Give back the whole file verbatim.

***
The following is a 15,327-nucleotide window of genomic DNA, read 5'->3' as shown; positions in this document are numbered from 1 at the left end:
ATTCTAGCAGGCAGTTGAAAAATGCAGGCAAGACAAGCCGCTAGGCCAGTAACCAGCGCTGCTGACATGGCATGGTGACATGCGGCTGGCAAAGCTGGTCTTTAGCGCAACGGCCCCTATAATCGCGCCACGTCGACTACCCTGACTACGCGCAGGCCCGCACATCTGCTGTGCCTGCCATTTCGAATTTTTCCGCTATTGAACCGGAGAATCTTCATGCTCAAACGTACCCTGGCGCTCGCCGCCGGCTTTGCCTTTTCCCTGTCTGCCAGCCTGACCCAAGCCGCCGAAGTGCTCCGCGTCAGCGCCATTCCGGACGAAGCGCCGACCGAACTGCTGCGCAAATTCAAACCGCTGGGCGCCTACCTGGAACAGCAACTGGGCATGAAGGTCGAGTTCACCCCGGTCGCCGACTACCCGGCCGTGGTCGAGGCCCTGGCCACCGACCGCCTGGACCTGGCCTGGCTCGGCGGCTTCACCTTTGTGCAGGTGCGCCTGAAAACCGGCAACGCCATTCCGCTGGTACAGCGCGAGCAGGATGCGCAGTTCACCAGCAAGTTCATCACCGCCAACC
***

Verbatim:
The following is a 15,327-nucleotide window of genomic DNA, read 5'->3' as shown; positions in this document are numbered from 1 at the left end:
ATTCTAGCAGGCAGTTGAAAAATGCAGGCAAGACAAGCCGCTAGGCCAGTAACCAGCGCTGCTGACATGGCATGGTGACATGCGGCTGGCAAAGCTGGTCTTTAGCGCAACGGCCCCTATAATCGCGCCACGTCGACTACCCTGACTACGCGCAGGCCCGCACATCTGCTGTGCCTGCCATTTCGAATTTTTCCGCTATTGAACCGGAGAATCTTCATGCTCAAACGTACCCTGGCGCTCGCCGCCGGCTTTGCCTTTTCCCTGTCTGCCAGCCTGACCCAAGCCGCCGAAGTGCTCCGCGTCAGCGCCATTCCGGACGAAGCGCCGACCGAACTGCTGCGCAAATTCAAACCGCTGGGCGCCTACCTGGAACAGCAACTGGGCATGAAGGTCGAGTTCACCCCGGTCGCCGACTACCCGGCCGTGGTCGAGGCCCTGGCCACCGACCGCCTGGACCTGGCCTGGCTCGGCGGCTTCACCTTTGTGCAGGTGCGCCTGAAAACCGGCAACGCCATTCCGCTGGTACAGCGCGAGCAGGATGCGCAGTTCACCAGCAAGTTCATCACCGCCAACC